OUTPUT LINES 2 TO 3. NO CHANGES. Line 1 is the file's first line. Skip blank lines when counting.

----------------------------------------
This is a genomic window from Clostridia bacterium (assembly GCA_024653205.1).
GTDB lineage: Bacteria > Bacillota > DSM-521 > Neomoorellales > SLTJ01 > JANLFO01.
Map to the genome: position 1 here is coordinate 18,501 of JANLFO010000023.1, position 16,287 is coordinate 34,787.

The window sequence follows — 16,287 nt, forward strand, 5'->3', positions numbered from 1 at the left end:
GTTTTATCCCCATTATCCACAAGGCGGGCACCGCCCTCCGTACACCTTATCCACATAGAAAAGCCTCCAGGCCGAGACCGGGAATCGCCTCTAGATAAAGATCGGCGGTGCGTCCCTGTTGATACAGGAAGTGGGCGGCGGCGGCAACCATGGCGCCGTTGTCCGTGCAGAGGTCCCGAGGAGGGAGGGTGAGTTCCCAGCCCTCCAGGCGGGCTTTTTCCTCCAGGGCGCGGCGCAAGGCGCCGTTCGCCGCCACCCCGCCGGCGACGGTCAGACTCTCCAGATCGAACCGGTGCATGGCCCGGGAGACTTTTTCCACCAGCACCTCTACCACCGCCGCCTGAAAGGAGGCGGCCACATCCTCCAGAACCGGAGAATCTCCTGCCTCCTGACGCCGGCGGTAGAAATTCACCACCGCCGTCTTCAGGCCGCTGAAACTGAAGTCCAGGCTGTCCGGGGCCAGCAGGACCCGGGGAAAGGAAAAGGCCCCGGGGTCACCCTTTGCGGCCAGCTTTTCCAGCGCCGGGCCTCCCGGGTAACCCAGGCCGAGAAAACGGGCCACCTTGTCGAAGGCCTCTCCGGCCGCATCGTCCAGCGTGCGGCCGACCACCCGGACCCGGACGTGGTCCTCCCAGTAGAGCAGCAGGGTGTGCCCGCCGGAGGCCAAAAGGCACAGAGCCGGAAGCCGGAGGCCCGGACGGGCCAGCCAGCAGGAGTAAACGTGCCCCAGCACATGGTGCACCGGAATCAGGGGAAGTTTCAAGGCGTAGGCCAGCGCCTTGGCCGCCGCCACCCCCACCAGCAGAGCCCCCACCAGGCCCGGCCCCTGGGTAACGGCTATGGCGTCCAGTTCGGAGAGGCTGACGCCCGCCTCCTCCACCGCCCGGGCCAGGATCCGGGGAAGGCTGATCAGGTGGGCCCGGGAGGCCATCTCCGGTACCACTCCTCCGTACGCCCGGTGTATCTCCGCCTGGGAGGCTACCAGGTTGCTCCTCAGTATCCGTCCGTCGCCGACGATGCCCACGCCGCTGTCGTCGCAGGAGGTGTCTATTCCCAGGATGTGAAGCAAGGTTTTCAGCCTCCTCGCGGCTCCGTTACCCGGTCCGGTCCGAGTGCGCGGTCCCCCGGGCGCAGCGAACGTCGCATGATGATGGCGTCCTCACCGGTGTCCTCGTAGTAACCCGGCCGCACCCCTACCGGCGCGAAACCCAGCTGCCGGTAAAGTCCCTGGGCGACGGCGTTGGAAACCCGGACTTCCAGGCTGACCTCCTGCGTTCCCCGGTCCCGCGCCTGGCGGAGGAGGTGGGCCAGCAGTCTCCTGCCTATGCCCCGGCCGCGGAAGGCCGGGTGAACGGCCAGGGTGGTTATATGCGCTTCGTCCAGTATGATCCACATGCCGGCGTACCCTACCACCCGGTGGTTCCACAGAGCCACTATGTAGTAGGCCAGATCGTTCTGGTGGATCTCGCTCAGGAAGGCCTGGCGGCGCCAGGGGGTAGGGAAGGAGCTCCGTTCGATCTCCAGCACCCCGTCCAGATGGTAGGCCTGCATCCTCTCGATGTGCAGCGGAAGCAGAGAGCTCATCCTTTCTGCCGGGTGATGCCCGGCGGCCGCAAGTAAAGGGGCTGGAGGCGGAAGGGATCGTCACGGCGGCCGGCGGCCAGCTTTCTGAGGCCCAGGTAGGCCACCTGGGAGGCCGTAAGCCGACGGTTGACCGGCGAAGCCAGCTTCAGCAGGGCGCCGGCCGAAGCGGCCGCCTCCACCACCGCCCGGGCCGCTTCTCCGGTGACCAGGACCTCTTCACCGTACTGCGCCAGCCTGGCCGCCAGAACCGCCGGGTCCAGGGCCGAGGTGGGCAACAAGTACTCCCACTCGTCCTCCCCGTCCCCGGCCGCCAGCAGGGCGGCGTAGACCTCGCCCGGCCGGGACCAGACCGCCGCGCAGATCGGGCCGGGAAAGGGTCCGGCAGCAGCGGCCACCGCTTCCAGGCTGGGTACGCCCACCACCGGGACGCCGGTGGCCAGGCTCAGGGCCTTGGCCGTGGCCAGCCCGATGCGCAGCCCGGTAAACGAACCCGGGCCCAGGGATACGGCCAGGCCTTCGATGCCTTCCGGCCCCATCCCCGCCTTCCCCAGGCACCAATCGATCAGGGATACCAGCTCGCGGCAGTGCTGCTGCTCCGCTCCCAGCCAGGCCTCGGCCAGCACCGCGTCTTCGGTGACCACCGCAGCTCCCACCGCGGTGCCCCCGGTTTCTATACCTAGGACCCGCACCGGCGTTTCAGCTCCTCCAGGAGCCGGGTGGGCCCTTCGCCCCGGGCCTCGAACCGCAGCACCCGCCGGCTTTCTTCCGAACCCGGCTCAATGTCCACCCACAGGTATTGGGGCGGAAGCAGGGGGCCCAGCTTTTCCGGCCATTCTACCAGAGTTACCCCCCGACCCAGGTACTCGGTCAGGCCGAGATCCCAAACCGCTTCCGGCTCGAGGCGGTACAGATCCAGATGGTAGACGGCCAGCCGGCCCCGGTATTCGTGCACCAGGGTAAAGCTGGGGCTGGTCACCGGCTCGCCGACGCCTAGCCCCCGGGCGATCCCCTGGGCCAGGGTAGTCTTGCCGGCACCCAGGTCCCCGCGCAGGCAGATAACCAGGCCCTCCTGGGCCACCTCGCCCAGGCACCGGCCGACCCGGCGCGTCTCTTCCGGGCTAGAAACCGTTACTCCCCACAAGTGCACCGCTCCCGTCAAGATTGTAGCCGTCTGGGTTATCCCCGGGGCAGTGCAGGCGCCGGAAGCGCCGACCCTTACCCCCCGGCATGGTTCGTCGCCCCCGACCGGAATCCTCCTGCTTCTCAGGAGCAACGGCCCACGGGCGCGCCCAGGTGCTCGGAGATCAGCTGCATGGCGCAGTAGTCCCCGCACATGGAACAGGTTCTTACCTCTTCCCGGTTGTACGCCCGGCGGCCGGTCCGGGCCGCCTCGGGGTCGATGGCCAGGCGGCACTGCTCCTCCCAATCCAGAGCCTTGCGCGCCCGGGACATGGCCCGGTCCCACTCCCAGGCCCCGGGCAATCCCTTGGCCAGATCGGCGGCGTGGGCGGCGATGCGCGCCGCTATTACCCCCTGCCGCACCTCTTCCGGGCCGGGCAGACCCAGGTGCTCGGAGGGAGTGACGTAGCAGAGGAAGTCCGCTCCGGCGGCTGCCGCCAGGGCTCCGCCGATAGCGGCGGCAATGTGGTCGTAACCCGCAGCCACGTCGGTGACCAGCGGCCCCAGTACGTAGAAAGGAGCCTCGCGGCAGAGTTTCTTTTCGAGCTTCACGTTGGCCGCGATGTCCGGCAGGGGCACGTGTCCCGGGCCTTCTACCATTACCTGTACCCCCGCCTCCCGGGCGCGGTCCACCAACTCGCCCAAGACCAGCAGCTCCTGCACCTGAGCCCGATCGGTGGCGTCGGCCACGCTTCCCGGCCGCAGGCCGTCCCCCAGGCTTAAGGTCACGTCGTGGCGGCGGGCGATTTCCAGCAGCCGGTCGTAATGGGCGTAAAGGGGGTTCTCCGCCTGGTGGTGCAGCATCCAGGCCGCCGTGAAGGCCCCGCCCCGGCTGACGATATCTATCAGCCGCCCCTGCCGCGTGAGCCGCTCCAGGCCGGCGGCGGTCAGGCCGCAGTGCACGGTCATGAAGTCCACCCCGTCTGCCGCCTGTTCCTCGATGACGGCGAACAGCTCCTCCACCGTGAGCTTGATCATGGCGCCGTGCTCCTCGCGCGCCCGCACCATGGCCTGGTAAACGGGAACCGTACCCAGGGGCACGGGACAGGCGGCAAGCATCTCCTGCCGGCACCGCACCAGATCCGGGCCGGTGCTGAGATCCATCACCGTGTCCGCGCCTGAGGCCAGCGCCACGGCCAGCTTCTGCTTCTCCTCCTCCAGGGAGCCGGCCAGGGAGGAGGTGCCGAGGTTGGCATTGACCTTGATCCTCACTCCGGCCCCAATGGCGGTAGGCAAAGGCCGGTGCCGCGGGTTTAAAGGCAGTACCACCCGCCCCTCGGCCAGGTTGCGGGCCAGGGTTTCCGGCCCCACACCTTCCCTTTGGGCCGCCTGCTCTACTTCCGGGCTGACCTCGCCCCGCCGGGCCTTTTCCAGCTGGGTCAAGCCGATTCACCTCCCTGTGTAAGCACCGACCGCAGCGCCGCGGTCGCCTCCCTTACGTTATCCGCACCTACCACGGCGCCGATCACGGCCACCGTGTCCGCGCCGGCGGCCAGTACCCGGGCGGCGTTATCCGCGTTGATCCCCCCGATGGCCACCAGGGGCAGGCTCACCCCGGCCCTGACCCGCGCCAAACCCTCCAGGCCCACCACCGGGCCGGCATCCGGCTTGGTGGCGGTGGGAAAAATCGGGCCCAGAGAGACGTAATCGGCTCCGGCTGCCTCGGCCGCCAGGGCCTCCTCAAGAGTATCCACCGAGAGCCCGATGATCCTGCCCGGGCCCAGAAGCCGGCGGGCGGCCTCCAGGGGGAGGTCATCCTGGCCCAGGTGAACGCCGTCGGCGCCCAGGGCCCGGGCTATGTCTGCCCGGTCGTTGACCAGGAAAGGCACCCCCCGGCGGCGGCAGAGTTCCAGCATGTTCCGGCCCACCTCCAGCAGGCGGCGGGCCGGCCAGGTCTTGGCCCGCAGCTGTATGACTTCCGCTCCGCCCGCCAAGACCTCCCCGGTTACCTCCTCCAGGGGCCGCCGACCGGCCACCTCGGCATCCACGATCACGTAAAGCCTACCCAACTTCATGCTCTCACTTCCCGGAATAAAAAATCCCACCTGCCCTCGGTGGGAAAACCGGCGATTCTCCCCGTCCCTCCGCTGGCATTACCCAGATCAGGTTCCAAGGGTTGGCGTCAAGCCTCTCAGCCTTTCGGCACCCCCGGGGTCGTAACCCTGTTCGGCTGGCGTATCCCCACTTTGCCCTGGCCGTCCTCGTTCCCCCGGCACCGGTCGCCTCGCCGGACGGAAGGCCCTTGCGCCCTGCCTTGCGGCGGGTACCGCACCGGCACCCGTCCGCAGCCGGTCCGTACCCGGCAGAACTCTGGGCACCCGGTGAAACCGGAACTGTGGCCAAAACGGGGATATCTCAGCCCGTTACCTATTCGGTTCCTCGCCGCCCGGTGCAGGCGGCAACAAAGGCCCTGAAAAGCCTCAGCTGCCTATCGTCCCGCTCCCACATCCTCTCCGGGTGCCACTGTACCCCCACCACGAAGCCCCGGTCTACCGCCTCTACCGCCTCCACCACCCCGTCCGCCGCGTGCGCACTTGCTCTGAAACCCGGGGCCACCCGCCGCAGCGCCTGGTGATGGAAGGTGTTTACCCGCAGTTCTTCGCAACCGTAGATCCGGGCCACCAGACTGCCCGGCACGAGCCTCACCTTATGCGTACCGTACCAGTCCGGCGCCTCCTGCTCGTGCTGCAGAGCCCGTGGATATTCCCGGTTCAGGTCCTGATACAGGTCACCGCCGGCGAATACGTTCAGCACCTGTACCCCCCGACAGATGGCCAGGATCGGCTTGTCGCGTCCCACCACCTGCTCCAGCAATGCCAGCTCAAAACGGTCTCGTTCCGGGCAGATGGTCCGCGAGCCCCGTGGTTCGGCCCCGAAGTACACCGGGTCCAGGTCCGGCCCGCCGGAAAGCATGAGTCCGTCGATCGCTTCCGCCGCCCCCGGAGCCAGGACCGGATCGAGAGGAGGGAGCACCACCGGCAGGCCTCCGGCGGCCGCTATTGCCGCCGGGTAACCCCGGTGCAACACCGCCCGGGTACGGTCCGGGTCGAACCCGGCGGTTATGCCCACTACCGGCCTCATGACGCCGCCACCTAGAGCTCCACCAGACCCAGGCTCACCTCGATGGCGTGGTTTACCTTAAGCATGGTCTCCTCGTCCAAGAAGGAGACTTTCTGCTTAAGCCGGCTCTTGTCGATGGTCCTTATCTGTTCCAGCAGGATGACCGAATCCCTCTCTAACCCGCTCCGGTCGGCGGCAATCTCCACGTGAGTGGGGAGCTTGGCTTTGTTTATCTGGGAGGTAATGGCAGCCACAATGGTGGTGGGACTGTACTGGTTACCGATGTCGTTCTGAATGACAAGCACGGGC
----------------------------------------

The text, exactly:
GTDB lineage: Bacteria > Bacillota > DSM-521 > Neomoorellales > SLTJ01 > JANLFO01.
Map to the genome: position 1 here is coordinate 18,501 of JANLFO010000023.1, position 16,287 is coordinate 34,787.